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Forum topic by nuckleheadbob posted 03-18-2017 03:24 PM 674 views 0 times favorited 16 replies Add to Favorites Watch
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nuckleheadbob

15 posts in 1107 days


03-18-2017 03:24 PM

Recently installed a new dust collector that required a duct upgrade. After much humming and hawing I decided to use metal duct from the Depot. I know, I know, some warn that it will collapse when the thing is turned on but my son-in- law has been using it for years with a real beast of a machine with no problems. When laying it out I noticed the wyes are all crimped on the wrong end for air coming in rather than blowing out. The question is; will this backward joint cause a significant loss of flow or I am being too anal?

-- Bob, Dogtown Richmond Va


16 replies so far

View Redoak49's profile

Redoak49

2891 posts in 1824 days


#1 posted 03-18-2017 03:36 PM

Yes, it will cause a loss as it adds significantly to the friction and disrupts the air flow. Also, you will have a buildup on the rough edges.

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nuckleheadbob

15 posts in 1107 days


#2 posted 03-18-2017 04:06 PM

Redoak49,I guess that’d the downside of hvac pipe. What I have been doing is hard crimping sections of 6in pipe to fit inside the crimped wye fittings. This makes for a real ugly joint and its hard going working alone. There must be a better way.

-- Bob, Dogtown Richmond Va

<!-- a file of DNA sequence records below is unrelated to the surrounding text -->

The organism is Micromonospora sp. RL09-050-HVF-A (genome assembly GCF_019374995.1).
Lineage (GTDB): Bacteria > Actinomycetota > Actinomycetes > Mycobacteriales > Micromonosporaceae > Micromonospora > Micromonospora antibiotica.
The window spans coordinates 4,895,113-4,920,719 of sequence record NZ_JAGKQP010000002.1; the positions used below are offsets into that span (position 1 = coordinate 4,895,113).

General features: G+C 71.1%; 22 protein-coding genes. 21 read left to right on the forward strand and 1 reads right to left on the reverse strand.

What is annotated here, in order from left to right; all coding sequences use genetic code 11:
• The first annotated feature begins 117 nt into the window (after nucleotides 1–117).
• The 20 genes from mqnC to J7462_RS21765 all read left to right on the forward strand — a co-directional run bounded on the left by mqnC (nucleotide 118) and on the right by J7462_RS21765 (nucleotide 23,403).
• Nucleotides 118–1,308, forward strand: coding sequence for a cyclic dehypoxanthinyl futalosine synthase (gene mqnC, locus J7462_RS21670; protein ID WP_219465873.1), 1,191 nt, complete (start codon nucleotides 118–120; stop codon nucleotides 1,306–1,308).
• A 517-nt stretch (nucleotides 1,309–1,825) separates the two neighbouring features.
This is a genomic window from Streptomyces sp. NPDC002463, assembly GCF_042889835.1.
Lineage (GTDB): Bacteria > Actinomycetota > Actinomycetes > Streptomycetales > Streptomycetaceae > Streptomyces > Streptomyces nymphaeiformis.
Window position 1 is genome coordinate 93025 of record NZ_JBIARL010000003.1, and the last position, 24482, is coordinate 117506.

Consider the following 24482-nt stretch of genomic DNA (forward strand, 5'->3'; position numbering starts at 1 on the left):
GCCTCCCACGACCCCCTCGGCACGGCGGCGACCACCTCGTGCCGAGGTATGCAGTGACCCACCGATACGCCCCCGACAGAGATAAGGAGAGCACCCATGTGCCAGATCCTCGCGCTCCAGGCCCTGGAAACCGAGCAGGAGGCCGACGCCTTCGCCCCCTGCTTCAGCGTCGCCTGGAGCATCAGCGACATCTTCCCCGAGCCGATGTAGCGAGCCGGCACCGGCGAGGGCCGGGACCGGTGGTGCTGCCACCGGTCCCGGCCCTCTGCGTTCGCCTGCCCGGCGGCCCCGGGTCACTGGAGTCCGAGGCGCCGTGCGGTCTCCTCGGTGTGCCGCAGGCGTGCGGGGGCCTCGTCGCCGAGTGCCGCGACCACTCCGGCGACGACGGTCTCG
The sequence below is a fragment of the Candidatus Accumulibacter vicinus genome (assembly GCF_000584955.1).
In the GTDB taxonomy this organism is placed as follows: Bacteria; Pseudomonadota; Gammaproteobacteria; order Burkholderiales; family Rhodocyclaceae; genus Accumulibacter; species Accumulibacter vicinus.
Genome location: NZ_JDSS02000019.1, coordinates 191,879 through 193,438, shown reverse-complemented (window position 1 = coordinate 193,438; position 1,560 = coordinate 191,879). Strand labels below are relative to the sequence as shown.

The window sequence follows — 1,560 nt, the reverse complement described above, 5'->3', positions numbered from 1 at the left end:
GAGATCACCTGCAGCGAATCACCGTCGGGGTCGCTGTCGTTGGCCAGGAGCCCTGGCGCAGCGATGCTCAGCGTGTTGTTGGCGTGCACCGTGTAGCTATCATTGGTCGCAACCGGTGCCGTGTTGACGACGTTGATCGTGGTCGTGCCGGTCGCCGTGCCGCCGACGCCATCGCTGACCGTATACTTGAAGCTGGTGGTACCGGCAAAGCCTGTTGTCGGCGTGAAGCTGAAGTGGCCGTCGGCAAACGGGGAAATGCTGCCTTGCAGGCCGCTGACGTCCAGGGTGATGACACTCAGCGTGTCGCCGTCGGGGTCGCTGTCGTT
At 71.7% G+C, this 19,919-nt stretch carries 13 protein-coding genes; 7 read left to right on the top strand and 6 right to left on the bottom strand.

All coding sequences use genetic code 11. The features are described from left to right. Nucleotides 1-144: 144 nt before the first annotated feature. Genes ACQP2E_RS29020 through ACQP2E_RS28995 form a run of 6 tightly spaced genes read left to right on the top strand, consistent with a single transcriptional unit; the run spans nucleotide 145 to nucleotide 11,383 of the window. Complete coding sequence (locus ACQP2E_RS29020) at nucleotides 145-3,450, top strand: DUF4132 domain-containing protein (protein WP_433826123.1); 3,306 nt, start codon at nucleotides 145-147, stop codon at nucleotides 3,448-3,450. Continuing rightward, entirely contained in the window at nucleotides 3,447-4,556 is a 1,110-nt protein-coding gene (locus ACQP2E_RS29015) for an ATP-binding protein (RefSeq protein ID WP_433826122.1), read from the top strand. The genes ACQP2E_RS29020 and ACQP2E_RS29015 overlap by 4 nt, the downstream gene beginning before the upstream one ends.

View JBrow's profile

JBrow

1273 posts in 755 days


#3 posted 03-18-2017 04:42 PM

Nuckleheadbob,

I agree completely with Redoak49.

I have used that crimping tool and like you, I hate it from beginning to end. One alternative option would be to employ a butt joint when connecting the pipes, supporting the butt joint with a draw band connector. It may be beneficial to seal the butt joint with some foil tape before putting the draw band connector in place. It may be difficult to seal against air leaks after the clamp is in place. Here is how these clamps look…

https://www.google.com/search?q=draw+band+connector&tbm=isch&tbo=u&source=univ&sa=X&ved=0ahUKEwjP97LbueDSAhUL5IMKHRk7AkYQsAQIIw&biw=1366&bih=620

If you scroll down to Overlap butt joints with draw band connectors, you can see how the draw band connector is installed…

https://www.familyhandyman.com/heating-cooling/round-ductwork-installation-tips/view-all

I would think that if finding draw band connectors locally is a challenge, it could be easily made by cutting your own from some sheet metal. At least a 1-1/2” overlap of the band over each pipe and of the end of the band would be needed for a good air seal. Although not ideal, some short zip screws could hold things together.

View Fred Hargis's profile

Fred Hargis

4756 posts in 2328 days


#4 posted 03-18-2017 04:45 PM

You could get some of the foil duct tape and cover the joints on the inside (at least some of them) to smooth things out. You might even be able to hammer out the existing crimp and put a new one on the correct end…but it probably wouldn’t be easy.

-- Our village hasn't lost it's idiot, he was elected to congress.

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nuckleheadbob

15 posts in 1107 days


#5 posted 03-18-2017 05:03 PM

JBrow, Thanks, Ive never heard of drawband connectors. We have a metal shop in town that may have them. Looks better than what I’m doing. Now to work out the blast gates.